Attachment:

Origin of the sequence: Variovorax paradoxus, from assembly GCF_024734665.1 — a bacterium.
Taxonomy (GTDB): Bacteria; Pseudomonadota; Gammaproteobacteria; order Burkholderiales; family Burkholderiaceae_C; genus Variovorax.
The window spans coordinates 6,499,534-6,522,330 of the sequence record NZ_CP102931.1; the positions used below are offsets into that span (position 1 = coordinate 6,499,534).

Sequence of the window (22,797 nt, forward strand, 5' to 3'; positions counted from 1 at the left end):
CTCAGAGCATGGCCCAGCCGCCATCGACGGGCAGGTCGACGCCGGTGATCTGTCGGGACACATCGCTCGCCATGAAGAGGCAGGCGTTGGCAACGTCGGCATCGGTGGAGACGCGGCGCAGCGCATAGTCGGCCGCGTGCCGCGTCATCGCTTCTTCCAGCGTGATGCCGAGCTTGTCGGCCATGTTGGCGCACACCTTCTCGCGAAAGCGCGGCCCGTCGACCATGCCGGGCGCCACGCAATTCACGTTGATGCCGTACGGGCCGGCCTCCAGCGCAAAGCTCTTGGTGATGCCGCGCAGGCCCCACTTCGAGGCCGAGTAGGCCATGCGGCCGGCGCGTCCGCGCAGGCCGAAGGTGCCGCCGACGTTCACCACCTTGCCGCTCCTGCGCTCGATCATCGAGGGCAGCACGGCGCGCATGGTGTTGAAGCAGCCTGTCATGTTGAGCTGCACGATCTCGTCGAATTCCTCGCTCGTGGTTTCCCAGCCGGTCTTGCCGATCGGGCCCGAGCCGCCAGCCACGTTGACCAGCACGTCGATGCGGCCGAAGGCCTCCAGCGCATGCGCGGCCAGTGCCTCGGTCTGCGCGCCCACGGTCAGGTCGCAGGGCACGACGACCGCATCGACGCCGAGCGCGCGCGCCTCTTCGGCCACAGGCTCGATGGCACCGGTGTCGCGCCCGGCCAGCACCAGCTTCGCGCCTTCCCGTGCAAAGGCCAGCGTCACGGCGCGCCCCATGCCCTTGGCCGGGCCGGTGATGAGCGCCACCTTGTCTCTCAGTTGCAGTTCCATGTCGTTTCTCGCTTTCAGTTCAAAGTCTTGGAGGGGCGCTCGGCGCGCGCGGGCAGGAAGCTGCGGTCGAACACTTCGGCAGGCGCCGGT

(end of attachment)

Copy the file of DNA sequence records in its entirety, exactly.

Origin of the sequence: Variovorax paradoxus, from assembly GCF_024734665.1 — a bacterium.
Taxonomy (GTDB): Bacteria; Pseudomonadota; Gammaproteobacteria; order Burkholderiales; family Burkholderiaceae_C; genus Variovorax.
The window spans coordinates 6,499,534-6,522,330 of the sequence record NZ_CP102931.1; the positions used below are offsets into that span (position 1 = coordinate 6,499,534).

Sequence of the window (22,797 nt, forward strand, 5' to 3'; positions counted from 1 at the left end):
CTCAGAGCATGGCCCAGCCGCCATCGACGGGCAGGTCGACGCCGGTGATCTGTCGGGACACATCGCTCGCCATGAAGAGGCAGGCGTTGGCAACGTCGGCATCGGTGGAGACGCGGCGCAGCGCATAGTCGGCCGCGTGCCGCGTCATCGCTTCTTCCAGCGTGATGCCGAGCTTGTCGGCCATGTTGGCGCACACCTTCTCGCGAAAGCGCGGCCCGTCGACCATGCCGGGCGCCACGCAATTCACGTTGATGCCGTACGGGCCGGCCTCCAGCGCAAAGCTCTTGGTGATGCCGCGCAGGCCCCACTTCGAGGCCGAGTAGGCCATGCGGCCGGCGCGTCCGCGCAGGCCGAAGGTGCCGCCGACGTTCACCACCTTGCCGCTCCTGCGCTCGATCATCGAGGGCAGCACGGCGCGCATGGTGTTGAAGCAGCCTGTCATGTTGAGCTGCACGATCTCGTCGAATTCCTCGCTCGTGGTTTCCCAGCCGGTCTTGCCGATCGGGCCCGAGCCGCCAGCCACGTTGACCAGCACGTCGATGCGGCCGAAGGCCTCCAGCGCATGCGCGGCCAGTGCCTCGGTCTGCGCGCCCACGGTCAGGTCGCAGGGCACGACGACCGCATCGACGCCGAGCGCGCGCGCCTCTTCGGCCACAGGCTCGATGGCACCGGTGTCGCGCCCGGCCAGCACCAGCTTCGCGCCTTCCCGTGCAAAGGCCAGCGTCACGGCGCGCCCCATGCCCTTGGCCGGGCCGGTGATGAGCGCCACCTTGTCTCTCAGTTGCAGTTCCATGTCGTTTCTCGCTTTCAGTTCAAAGTCTTGGAGGGGCGCTCGGCGCGCGCGGGCAGGAAGCTGCGGTCGAACACTTCGGCAGGCGCCGGT